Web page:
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College Hockey:
Lee stops 41 to lead St. Cloud to sweep of Wisconsin

— The challenge came in the second intermission, delivered to a team that had fought off most of the charges made against it, but it still needed a surge to overcome a pesky barrier.

St. Cloud State coach Bob Motzko laid it out for his team as it faced a one-goal deficit with 20 minutes remaining: It had been in position to complete a weekend sweep seven times already this season without success.

The eighth time was the charm.

Mike Lee made 41 saves, enough to keep the Huskies around for a third-period rally with goals by Nic Dowd and Jarrod Rabey for a 2-1 victory over Wisconsin on Saturday.

St. Cloud State overcame a strong Badgers push in a first period that followed a 5-1 Huskies victory on Friday and overcame an offense that managed just 10 shots on goal through the first 40 minutes.

“We only have eight [healthy forwards], and coach always uses this metaphor that it’s like a boxer: You’ve got to take punches, take punches and when it’s your time to go, you have to go after it,” Dowd said.

Lee was the backbone, St. Cloud State players said, giving the Huskies the time to let the offense emerge.

He was 0-1-1 in potential sweep-clinching games this season, but was sidelined for more than three months after hip surgery and had to watch the other chances fall by the wayside.

“I was close to throwing some things through my TV a few times as I was watching these guys let a few slip away over the season thus far,” Lee said. “And I know they feel the same way; it was frustrating. Coach came in and challenged us today and let us know that it’s that time of year where we need to start doing that.”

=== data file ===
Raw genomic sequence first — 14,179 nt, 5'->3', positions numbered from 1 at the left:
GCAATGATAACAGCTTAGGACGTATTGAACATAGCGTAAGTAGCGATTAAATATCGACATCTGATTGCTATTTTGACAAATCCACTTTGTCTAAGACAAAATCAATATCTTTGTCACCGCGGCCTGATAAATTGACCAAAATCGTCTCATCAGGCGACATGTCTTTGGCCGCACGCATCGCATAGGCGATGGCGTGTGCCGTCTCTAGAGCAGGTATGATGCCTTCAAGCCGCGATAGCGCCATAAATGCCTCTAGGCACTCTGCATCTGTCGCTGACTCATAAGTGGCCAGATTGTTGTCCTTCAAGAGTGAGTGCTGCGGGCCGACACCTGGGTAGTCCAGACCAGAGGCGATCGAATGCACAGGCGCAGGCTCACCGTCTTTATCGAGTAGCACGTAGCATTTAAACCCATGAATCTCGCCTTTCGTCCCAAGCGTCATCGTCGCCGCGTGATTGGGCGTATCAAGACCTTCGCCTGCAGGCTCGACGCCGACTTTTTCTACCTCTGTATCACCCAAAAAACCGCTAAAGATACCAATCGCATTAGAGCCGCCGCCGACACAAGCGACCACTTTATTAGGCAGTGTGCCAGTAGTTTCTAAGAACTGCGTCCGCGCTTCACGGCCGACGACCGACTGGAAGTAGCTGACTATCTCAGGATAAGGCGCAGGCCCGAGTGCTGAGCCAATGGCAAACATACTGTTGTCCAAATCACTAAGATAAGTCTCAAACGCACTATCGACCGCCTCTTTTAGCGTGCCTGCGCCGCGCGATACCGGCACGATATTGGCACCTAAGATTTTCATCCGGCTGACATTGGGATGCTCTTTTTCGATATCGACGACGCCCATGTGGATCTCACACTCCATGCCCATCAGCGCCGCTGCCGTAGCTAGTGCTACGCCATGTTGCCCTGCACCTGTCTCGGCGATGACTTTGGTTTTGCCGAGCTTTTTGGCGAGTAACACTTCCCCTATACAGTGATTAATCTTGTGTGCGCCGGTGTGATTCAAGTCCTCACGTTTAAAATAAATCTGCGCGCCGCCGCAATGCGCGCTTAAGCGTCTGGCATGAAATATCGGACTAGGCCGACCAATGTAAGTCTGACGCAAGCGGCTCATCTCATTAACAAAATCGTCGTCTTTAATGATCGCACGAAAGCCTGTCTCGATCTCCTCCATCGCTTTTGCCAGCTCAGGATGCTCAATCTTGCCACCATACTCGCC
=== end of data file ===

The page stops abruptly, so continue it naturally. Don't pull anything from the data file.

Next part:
Dowd took only 57 seconds of the third period to get the Huskies even and get the offense firing. The sophomore center wrapped the puck around the back of the goal and got a stuff shot on Wisconsin goaltender Landon Peterson (21 saves). The rebound came right back to Dowd, who snapped a shot into the top left corner.

“We needed one play,” Motzko said, “and Dowd gets the big goal.”

Rabey put the Huskies (12-14-4, 9-10-3 WCHA) ahead when he finished off a long stretch of pressure by backhanding a shot through Peterson on a rush with 5:03 remaining.

A defenseman by trade, Rabey dressed as a winger because the Huskies simply don’t have any more depth. Nick Oliver sat out after being knocked out of Friday’s game by a hit from Wisconsin defenseman John Ramage.

Defenseman Brandon Burrell was slotted as part of an 11-man forward lineup that was further depleted by an illness to top-line winger Jared Festler.

“We don’t have the numbers, so we have to play methodical,” Rabey said. “We have to sit back and play good defense and we have to wait to strike. And when we strike, we hope to strike big.”

Wisconsin (12-14-2, 7-13-2) got a power-play goal from Frankie Simonelli early in the second period and owned a 24-10 advantage in shots on goal through two periods, but couldn’t close it out.

Top scorers Mark Zengerle and Justin Schultz were held off the score sheet for the series, the first time that has happened this season.

“I’d be more concerned if they weren’t getting shots and they weren’t getting scoring chances; the fact is they are,” Badgers coach Mike Eaves said. “We know that trend is going to come back up.”

Wisconsin lost a season-high fourth straight game and was swept for the fourth time this season, but for the first time at the Kohl Center.

“We’ve probably never been more disappointed,” said Eaves, who reported red eyes and tears in the Badgers dressing room. “Now we’re going to get an X-ray vision of what we’re made of this week.”

The Huskies had just three road wins this season entering the series, but went into what Motzko called a much-needed bye week with a surge.

“Our only hope is to make noise in the playoffs, and the one thing that we’re benefiting from is we’re playing a lot of guys right now in key situations [because] we have to do it,” Motzko said. “They’re going to grow up, hopefully grow up by playoff time, otherwise even for the future. Our guys are into it. It’s all-in.”

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